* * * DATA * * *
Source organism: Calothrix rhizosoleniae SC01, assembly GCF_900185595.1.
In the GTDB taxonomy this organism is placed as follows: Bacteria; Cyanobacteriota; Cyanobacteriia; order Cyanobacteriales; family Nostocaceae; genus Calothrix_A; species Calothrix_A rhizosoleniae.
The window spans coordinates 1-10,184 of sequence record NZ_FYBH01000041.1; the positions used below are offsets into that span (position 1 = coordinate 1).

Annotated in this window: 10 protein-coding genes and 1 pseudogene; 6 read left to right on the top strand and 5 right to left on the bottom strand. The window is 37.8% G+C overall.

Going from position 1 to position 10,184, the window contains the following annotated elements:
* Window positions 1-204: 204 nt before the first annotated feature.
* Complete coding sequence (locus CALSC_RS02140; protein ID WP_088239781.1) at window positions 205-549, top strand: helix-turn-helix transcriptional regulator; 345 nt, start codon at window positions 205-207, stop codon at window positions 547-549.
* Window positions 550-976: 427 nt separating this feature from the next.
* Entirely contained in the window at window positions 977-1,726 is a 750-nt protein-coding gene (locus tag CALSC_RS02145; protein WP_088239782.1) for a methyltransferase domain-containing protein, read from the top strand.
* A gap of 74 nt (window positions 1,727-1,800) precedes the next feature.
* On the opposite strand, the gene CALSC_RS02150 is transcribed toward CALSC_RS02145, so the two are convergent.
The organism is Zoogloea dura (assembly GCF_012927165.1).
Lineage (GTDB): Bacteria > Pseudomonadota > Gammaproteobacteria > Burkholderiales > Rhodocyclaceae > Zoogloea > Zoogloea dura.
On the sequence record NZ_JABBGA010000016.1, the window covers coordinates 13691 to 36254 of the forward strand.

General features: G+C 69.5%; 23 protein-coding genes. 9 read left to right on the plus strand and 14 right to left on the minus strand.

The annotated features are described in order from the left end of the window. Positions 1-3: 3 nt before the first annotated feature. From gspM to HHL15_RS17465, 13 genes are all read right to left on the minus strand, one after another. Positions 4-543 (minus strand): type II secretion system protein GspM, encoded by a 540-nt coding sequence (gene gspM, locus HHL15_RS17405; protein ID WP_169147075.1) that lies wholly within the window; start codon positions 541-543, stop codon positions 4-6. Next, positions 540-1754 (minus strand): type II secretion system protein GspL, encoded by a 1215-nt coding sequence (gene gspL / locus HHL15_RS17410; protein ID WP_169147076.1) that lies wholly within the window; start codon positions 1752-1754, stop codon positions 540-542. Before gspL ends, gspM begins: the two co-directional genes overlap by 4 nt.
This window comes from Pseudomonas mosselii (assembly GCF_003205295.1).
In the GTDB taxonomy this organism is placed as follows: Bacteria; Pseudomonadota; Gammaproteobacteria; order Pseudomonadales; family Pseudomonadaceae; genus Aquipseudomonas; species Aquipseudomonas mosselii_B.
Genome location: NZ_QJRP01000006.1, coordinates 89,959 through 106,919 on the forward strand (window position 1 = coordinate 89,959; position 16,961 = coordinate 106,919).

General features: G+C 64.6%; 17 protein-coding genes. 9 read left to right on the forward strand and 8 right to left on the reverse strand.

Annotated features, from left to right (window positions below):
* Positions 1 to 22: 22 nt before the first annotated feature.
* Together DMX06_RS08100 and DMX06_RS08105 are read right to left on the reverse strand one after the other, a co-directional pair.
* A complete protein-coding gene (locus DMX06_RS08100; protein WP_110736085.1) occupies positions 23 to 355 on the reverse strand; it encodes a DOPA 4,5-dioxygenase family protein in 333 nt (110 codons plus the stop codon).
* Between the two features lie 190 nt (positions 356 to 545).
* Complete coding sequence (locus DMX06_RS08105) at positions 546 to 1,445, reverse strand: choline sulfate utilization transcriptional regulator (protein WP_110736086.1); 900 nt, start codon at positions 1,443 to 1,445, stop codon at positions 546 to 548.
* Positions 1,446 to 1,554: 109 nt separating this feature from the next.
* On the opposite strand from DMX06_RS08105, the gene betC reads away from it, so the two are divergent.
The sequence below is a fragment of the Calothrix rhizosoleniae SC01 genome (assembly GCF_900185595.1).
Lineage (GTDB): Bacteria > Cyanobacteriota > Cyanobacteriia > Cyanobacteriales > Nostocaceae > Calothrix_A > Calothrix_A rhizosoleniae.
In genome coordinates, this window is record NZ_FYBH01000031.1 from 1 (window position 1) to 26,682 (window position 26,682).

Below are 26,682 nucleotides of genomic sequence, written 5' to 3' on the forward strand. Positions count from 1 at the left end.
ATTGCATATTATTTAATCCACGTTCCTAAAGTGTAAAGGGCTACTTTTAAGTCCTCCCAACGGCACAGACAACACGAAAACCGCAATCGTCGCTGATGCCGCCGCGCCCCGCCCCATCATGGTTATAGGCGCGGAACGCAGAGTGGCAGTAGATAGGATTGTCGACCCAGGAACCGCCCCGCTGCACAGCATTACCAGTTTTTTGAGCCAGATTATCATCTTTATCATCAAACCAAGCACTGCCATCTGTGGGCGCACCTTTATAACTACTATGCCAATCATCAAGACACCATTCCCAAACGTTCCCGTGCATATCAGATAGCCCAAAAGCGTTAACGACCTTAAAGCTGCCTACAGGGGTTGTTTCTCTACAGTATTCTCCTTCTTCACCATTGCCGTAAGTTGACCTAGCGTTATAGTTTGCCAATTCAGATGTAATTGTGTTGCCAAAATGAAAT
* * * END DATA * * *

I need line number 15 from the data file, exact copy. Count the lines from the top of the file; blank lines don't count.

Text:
General features: G+C 69.5%; 23 protein-coding genes. 9 read left to right on the plus strand and 14 right to left on the minus strand.